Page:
The DC crew is only interested in saving their own hides, and protecting their buddies. Apparently, the Big Three didn’t kiss enough butt in DC to get a penny. Meanwhile, the wall-streeters are laughing all the way to (their own) bank, and living it up on the taxpayers dole.

      The sooner the Yahoos in DC get the heck outs Dodge (to quote our friend, the BawldGuy), the better. And good (no, make that really BAD) riddance!

      Am I pissed? Da** straight!

    3. Broker Bryant November 25th, 2008 5:20 am

      Sean, This stuff is all mind blowing. You can be sure there is a whole bunch that we are not privy to. Bottom line is that this bail out was destined to fail. Foreclosures and losses are increasing and will continue to do so for several years. There is NO way to stop them.

    4. Tom Vanderwell November 25th, 2008 6:16 am

      Sean,

      A couple of things:

      1. I’ve read more than one report that says that the reason the government tried to get the Wachovia deal going with Citibank was because they could then bailout Citibank with out actually having to say that the largest bank in the country was going south on us.

      2. There was and is a LOT more going on than what we know. The only way that the government would that quickly offer the sweetheart of a deal that Citi got is because the government knows more than we do. Let’s look at what the government said:

      Here, we’ll give you $20 Billion.

      You take the first $29 Billion in losses (keep in mind, they got $25 Billion before, so they are still $16 Billion ahead).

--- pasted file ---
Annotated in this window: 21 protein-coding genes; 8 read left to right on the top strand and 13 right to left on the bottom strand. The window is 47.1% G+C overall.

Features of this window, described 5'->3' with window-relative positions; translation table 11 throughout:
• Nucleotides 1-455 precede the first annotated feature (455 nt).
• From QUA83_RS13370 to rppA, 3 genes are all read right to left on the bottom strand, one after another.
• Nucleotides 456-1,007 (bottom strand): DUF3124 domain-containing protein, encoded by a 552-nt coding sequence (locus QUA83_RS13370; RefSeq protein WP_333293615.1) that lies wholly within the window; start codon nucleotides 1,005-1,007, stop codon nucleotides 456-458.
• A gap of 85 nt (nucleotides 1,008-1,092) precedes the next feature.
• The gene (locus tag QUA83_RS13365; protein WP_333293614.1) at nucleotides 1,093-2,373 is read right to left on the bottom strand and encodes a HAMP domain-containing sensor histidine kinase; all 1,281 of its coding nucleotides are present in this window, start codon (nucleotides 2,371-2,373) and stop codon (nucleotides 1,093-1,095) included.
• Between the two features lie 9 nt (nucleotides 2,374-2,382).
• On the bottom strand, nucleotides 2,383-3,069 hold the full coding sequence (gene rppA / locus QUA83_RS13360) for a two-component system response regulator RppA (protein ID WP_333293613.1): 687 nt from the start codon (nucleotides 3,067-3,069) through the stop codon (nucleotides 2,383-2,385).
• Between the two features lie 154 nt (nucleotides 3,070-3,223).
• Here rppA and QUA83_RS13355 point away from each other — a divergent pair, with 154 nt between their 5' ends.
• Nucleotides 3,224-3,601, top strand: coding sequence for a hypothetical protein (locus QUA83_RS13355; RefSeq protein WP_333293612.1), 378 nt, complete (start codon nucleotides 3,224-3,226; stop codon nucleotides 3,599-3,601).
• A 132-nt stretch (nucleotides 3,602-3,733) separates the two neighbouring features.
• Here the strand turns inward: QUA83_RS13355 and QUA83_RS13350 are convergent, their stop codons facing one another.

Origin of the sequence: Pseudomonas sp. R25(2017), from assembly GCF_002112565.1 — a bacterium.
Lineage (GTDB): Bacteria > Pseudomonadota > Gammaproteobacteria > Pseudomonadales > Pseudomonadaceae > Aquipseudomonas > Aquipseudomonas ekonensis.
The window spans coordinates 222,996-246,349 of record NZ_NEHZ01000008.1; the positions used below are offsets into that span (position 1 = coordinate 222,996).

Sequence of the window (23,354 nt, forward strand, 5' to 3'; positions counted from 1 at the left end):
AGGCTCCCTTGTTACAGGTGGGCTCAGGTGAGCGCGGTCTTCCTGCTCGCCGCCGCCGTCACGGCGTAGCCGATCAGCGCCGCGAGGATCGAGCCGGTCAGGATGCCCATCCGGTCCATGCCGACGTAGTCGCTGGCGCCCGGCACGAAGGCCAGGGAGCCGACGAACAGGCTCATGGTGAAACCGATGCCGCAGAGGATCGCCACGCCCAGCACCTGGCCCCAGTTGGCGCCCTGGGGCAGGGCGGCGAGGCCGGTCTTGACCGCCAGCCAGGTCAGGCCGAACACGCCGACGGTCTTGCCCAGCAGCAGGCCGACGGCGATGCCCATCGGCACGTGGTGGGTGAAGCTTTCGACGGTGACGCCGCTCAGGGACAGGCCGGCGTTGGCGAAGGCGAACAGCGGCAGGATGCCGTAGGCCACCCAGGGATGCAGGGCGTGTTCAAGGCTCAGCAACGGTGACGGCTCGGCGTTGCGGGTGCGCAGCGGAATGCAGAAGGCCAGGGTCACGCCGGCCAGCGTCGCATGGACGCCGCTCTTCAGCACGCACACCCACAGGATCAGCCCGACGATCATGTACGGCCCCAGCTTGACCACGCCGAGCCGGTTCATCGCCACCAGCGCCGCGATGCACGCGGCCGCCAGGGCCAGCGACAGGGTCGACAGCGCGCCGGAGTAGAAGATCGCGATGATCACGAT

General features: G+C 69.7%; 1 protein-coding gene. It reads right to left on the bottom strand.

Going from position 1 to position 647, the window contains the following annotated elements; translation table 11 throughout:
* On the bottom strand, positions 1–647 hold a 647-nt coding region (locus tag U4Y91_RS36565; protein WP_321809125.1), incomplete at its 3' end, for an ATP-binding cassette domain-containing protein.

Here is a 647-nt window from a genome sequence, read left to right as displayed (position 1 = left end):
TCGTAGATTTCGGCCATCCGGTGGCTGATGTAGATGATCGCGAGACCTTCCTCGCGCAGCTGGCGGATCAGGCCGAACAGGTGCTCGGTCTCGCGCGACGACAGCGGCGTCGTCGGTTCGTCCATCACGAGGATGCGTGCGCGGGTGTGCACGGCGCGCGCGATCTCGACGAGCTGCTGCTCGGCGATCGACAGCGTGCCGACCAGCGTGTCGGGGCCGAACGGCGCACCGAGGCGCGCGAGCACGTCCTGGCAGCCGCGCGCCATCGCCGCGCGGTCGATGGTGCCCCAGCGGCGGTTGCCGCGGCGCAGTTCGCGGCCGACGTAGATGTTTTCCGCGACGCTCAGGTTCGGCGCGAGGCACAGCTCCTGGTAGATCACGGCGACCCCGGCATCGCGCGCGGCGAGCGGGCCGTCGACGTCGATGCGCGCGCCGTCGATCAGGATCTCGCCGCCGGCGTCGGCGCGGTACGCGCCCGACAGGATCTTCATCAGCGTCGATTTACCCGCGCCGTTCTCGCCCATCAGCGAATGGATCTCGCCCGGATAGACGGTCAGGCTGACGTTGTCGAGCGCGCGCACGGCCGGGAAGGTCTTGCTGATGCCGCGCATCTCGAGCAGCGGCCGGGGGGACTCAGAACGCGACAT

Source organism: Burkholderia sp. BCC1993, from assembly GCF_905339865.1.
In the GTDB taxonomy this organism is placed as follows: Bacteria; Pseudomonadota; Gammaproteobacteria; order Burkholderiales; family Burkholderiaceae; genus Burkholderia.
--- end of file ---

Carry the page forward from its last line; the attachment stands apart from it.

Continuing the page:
After the first $29 Billion (which should take until maybe next Wednesday?) then you and I are going to take the next oh, $306,000,000,000 in losses. After that, well, we’ll renegotiate?

      Do you think you and I can get that type of a bailout?

      Tom

    5. Cheryl Johnson November 25th, 2008 6:57 am

      Here’s something I can’t remember, and I can’t seem to find the answer online.

      What, exactly is the status of the $60 billion lawsuit right now? Was it dismissed? Settled?

    6. J Boyer Morristown NJ November 25th, 2008 7:46 am

      This kind of thing is just disgusting. I think that all of this should have to be made public if they are going to use public money. All I can say is Go Wells Fargo, at least your still a privately owned bank operating in a capitalist manor.

    7. Robert Kerr November 25th, 2008 9:19 am

      re: Citi

      $45B in cash and a $300B guarantee of their bad paper.

      And Citi’s executives have not yet decided if they will forego bonuses this year.

      This is obscene.

    8. dirty blue widgets November 25th, 2008 11:15 am

      I really believe we are only really half way through this debacle and there is a lot more “meltdown” to come. The fact that the banks, who received bailout money in order to relieve the credit crunch but have actually hoarded it to offset debts that are about to show up, shows there is much to this than we have been told.

    9. Jim Gatos November 25th, 2008 11:22 am

      I say we get Russell Shaw on this case. Isn’t it amazing what a job he’s doing with realtor.com’s bailout plan?

      Jim

    10. Greg Swann November 25th, 2008 1:20 pm

      > Isn’t it amazing what a job he’s doing with realtor.com’s bailout plan?

      What means this? What have I missed? Say on, Jim.

    11. Doug Quance November 25th, 2008 6:34 pm

      I sure am glad I’m in real estate.

      It seems like everyone else needs – and is getting – a bailout.

      Good thing we’re not affected by all this calamity going on.

      :roll:

    12. [...] solution at best but I suppose there is plenty of pressure to throw Main Street a bone after the continued blunders of the Wall Street [...]